Jimmy’s co-founder Suze Cregan adds: “We knew we wanted to launch a stronger iced coffee. With so many people still wanting a daily energy boost, but increasingly moving away from sugar-filled energy drinks, this was a prime time for a us to create an extra shot.

“Combine this with traceable ingredients and 100% recyclable packaging, we’re excited to launch the flat white with all the credentials our drinkers care about.”


Sweet on lower sugar

Among the new contenders in sports and energy drinks is a raft of lines containing reduced sugar or no sugar at all.

Tony Lipscombe, of Premier Neyland Supermarket in Milford Haven, argues that this change in direction, triggered in part by last year’s Soft Drinks Industry Levy, is affecting which new sports and energy drinks are being launched by the market leaders.

He says: “Most of the big boys in the market are focusing on zero sugar. Most of the innovation in the energy drinks category is all sugar-free now. The rate of new launches definitely isn’t the same in the full-sugar market.”

Adrian Troy, marketing director at Barr Soft Drinks, argues that sugar is still an important component in energy delivery for many consumers, but admits that a growing number are demanding an alternative. “It’s estimated that low- or zero-sugar energy will be worth £200m in five years (IRI Marketplace, Value Sales, Low Calorie 500ml Big Can Energy Drinks, MAT to 7 October 2018, GB Convenience),” he says.

Goldman at Rayburn Trading thinks the strategy for introducing more low- or no-sugar options into the sports and energy category is being driven by the need to address growing consumer concern about cutting down on sugar.

“The introduction of government legislation last year has put even more pressure on retailers to rethink the stock they purchase,” he asserts. “Retailers should seek out skus that advertise ‘no sweeteners’ and ‘low sugar content’ such as the new Lucozade Sport Fruit Punch and the Monster Zero range,” he says.

Barrie Seymour, of Londis Littletown in West Yorkshire, has been particularly impressed with the way Lucozade has updated its sugar levy-exempt energy range.

“Lucozade has recently rebranded its range with great success,” he asserts. “The colours are a lot brighter and you can really pick the bottles out on the shelf – a bit like a player who is wearing a fluorescent shirt on a football pitch!”

Gouldsmith points out that it makes sense for brands to invest in their low-sugar drinks portfolio, now that the industry has adapted to the introduction of the sugar tax.

He explains: “In the months following the introduction of the Soft Drinks Industry Levy, shoppers’ spending on zero- and low-sugar drinks has increased by 33% and 29% respectively (Take Home Soft Drinks Spend, Value – 20 w/e Aug 18 vs 20 w/e March 2018) showing just how important this segment of the market is.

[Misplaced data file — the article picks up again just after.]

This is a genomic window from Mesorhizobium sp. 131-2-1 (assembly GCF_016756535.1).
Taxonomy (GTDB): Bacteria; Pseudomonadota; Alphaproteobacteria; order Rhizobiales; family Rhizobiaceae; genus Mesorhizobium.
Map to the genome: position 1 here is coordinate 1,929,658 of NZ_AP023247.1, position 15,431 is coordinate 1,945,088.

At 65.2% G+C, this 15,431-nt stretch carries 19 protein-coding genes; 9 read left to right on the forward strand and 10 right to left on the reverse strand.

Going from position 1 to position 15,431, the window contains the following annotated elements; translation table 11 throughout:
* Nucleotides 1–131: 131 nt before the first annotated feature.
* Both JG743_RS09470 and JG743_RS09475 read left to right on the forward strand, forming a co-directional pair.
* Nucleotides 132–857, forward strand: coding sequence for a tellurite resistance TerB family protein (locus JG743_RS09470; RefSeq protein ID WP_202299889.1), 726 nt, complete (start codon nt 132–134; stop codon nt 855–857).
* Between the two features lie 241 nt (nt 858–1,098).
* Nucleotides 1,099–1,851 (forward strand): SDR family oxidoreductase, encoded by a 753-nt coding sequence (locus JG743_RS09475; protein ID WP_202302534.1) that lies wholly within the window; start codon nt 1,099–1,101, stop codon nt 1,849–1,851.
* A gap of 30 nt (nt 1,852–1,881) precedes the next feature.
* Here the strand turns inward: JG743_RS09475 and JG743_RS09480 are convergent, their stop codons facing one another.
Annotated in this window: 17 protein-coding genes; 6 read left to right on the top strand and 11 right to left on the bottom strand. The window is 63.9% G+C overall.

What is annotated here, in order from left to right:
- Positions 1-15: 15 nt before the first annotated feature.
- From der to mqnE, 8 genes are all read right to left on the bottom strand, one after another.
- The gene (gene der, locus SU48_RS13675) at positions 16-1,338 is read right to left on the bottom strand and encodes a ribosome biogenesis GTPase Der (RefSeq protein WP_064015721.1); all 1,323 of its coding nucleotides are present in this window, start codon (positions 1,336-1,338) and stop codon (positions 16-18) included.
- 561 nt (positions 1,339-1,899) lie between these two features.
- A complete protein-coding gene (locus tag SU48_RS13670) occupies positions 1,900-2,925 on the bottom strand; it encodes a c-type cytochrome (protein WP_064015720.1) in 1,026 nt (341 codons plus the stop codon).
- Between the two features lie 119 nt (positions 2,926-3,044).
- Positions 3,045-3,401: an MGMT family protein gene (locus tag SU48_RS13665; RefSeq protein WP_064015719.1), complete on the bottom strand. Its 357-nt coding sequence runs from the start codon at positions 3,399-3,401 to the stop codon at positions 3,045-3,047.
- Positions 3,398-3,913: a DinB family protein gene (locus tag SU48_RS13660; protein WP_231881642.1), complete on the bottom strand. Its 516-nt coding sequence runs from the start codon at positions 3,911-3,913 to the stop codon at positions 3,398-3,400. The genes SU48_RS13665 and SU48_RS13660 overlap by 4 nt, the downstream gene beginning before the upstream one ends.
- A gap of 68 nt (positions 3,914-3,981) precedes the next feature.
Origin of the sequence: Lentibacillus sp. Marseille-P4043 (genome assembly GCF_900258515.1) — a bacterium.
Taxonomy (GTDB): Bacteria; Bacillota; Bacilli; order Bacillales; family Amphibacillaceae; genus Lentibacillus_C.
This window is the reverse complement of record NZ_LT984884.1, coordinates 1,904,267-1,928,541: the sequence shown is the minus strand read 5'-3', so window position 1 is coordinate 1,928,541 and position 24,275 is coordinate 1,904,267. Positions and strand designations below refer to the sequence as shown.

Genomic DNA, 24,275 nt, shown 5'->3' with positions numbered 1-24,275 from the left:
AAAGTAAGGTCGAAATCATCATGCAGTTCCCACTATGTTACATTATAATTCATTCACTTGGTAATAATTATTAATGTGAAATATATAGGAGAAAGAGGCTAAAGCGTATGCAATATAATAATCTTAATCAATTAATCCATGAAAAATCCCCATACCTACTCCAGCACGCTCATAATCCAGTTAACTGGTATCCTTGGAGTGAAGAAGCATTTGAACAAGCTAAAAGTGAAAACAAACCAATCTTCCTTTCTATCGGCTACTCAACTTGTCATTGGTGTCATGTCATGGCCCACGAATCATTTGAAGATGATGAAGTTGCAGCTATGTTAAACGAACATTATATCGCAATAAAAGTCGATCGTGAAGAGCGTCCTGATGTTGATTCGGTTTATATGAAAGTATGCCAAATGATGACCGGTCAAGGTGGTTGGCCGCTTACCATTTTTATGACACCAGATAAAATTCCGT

“This is mirrored at the other end of the market with a decline in high-sugar drinks (those with more than 8g sugar per 100ml), which were down by 8% in the months following the sugar levy (Take Home Soft Drinks Spend, Value, 20 w/e August 2018 vs 20 w/e Mar 2018 ). These patterns of behaviour illustrate the relevance of a low- and no-sugar soft drinks range within sports and energy as consumers increasingly make healthier choices.”

Simon Gray, founder and managing director of Boost Drinks, says that c-store retailers who seek out sports and energy drinks that stand out for their low sugar levels are also more likely to find favour with younger consumers.

“Here at Boost we know that among millennials low sugar content is the most important factor when choosing a soft drink,” Gray says, “with 86% believing sugar is bad for their health (Young Blood - 2,001 respondents, ages 18-30 (626 males/1,381 females). It is important that independent retailers with a younger demographic of shopper keep this in mind when choosing how much stock should be lower sugar options.

“Post the levy it was found that almost half of consumers support the government’s move to stricter rules, such as the sugar levy, around soft drinks (Young Blood - 2,001 respondents, ages 18-30 (626 males/1,381 females),” Gray adds, “so any convenience store should be considering this statistic and be stocking more and more choice of lower sugar drinks in order to cater for customers with this view.

“We would recommend that retailers dedicate a lot of their chiller space to low sugar soft drinks in good view near the entrance of the shop.”

Burgess agrees that younger consumers are leading the way when it comes to sugar reduction.

She says: “Millennials are driving the rise in flavour options but are also increasingly health conscious, setting the trend across all soft drinks sectors that we expect will continue in the next few years.

“As more consumers look to balance their lifestyles, the demand for more low-sugar options rises.”

Boost Drinks is summer ready with on-pack campaign


Boost Win A Trip Promo


Boost Drinks is aiming to help independent retailers maximise soft drink sales this summer with an on-pack promotion across its 250ml Original Energy and Original Sugar-Free pricemarked cans.

Running until 20 October, the promotion offers consumers the chance to win a trip for two to New York City, along with daily and weekly giveaways including Bose wireless speakers and shopping vouchers.